Do you roll NPC/Monster stats?

Water Bob

Adventurer
GM's: when you're prepping your game, do you roll up stats for NPCs and monsters? Or, do you use the averaged stats shown in the monster entry or the standard arrays for humanoid entries?

Just curious.

I like to roll stats. Yes, it takes more time, but I find it also increases individuality among the bad guys and helps me creatively in making the NPCs more believeable.

Recently, I rolled up an NPC with a low CON but high STR, and because of these two stats, I ended up creating an entire backstory for the NPC where the character was mauled by a wolf when he was young, and today hacks up flem all the time. I made him blind in on eye, too, and put fierce scratches on his face.

I also try to vary weapons and equipment among my NPCs, unless there's some reason for all of the NPCs to carry like weapons (such as them all part of a strict military unit).

NPCs in my game never carry much wealth, but I will put something interesting on some of them. For example, searching an NPC might turn up a small sack that holds human teeth.

With monsters, I usually just use the stats provided in the monster listing, but I'm prone to roll up hit points instead of use the averaged number shown.



What about you? Do you like the quickness of a pre-made baddie, or do you spend time, like I do, customizing the beings that your PCs encounter?
 

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Dannyalcatraz

Schmoderator
Staff member
I mix & match.

For the run-of-the-mill types, I just use average assumed stats. For important NPCs- BBEGs, recurring NPCs, etc.- I roll stats. For a very rare and super important few, I assign stats- that is, I make sure their stats match their narrative purpose. IOW, if someone is supposed to be the "wisest of the wise", his or her Wisdom will be ridiculously high; beyond expectations.
 

VariSami

First Post
I simply pre-stat. I used to roll them but it's just so much easier assigning low and high scores to match the persons I'm creating. One can get quirky with the stats even without rolling them, too.

I used to roll the stats, though. I once rolled so high for a pair of Mineral Warrior Gargoyle guards that I actually phoned the person who was in charge of a campaign in which I was a player and asked if I could use these stats for a new character. Since we were allowed to roll new characters without drawbacks, he allowed for it and I got to play around with the rare "MAD-compatible" stat line. Too bad the party I was DM'ing for never faced the original Gargoyle guards...
 

Sekhmet

First Post
I arbitrarily assign stats within a standard deviation depending on CR and creature type.
For a typical, level 1 Orc, I might give him 2 str higher than the average and a greatsword instead of a falchion. He'll probably wear chain mail, too.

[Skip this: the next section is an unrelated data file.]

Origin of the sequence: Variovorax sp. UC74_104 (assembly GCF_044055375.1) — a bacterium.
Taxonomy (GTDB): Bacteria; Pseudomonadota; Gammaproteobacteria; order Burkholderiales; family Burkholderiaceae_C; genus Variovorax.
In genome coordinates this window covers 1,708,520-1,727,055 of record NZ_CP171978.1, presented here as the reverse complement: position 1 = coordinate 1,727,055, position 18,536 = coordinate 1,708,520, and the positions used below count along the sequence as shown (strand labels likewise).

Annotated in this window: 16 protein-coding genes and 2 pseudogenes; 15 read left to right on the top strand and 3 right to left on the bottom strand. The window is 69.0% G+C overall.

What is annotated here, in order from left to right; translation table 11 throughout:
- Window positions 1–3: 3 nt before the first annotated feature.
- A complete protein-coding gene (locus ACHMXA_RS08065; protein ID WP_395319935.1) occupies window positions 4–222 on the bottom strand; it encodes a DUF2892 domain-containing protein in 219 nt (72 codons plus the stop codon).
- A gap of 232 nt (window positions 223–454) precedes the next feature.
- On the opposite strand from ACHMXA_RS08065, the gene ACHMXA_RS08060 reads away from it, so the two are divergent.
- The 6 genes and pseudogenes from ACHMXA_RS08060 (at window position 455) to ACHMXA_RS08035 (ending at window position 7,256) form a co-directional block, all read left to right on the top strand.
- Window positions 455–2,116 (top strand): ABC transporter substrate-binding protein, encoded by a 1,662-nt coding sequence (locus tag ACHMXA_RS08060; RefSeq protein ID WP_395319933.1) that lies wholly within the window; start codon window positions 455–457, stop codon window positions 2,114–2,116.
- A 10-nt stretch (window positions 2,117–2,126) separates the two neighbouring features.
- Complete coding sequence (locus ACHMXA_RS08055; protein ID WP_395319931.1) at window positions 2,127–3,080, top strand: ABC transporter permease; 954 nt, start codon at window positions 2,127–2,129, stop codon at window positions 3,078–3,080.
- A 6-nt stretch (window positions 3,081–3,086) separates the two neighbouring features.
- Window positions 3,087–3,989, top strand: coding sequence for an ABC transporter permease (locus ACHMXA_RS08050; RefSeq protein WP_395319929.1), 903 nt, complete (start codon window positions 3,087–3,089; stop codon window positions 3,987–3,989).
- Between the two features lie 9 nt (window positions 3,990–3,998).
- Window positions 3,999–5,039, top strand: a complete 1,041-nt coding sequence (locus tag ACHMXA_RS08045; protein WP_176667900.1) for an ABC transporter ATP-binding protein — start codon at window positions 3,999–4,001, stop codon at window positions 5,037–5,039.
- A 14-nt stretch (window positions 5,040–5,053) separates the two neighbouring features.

Other Orcs in his group will recognize him as the strongest among them, and he'll get any new items the orcs might come across. One of the Orcs might be weaker, having a -2 to Con and Str. He'll wear studded leather like the rest of them, but he'll be using a club instead of a falchion.

Ogres might see a 4 or 6 change in Str and Con, one might even be a failed Ogre Magi with fewer spell likes and a reduced Int, so he's just trying to fit in among regular Ogres.

I do this because I like to encourage non-combat resolutions to encounters, so people don't feel like they have to optimize combat stats just to survive.
 


Dog Moon

Adventurer
I only use the stats for humanoid monsters in the monster manuals if I'm not adjusting their stats at all. If, however, I'm adding class levels, I will use this: 16,15,14,13,12,11. After that, I apply monster adjustments and sometimes, if I'm doing something special with the monster, I'll maybe up a stat by a couple. Like a creature with -4 Charisma, even if I put the 16 in Charisma it will still end up a 12, which is not good enough for a Sorc, so I'll DM fiat it back up to 16.

What I do for other monsters is use the stats as listed but occasionally DM fiat a higher stat if it makes it for a more interesting monster, again like bumping up a Hill Giant's Wisdom stat if I want to make a Hill Giant Cleric.
 

nijineko

Explorer
i use the listed stats for mooks, bump up and/or switch around the stats, or even swap out an ability or two for those frequent occasions i want something a little different, and i usually only roll stats for the big bads or otherwise important / significant npcs.

for example, i wanted to toughen up a frost giant barbarian. so i added some frenzied berserker. the only stats i had to calc were the adjusted str, con, hp, and to hits. the party sure didn't like that one!
 

Lady Chaomii

First Post
I don't roll for my PCs because I hate the idea of in built, intentional inbalance. So naturally I don't roll for NPCs either. However I do try to give each individual a personality and roll, regardless of whether they have a speaking roll or not. And knowing my players, they will often interact with NPCs who were never even meant to be interacted with.

In fact, a large majority of NPCs don't even have stats. With the obvious exception of planned or optional fights, NPCs will at the very most be given a vague idea of their class and level, and that's if they are a powerful character. (Such as a young girl who displays exceptional level of power is a Level6 Urban Barbarian)

If an unplanned fight breaks out, I always keep the NPC Class Template page bookmarked. Since our game is online it is easy to do this, particularly since a fight is easy to see coming and I can quickly draw up the stats for the fight before it happens. There has only ever been 1 fight that wasn't planned. The NPCs in question were mercenaries so I made them a group of 6 level1 fighters. 2 of them were armed with rifles.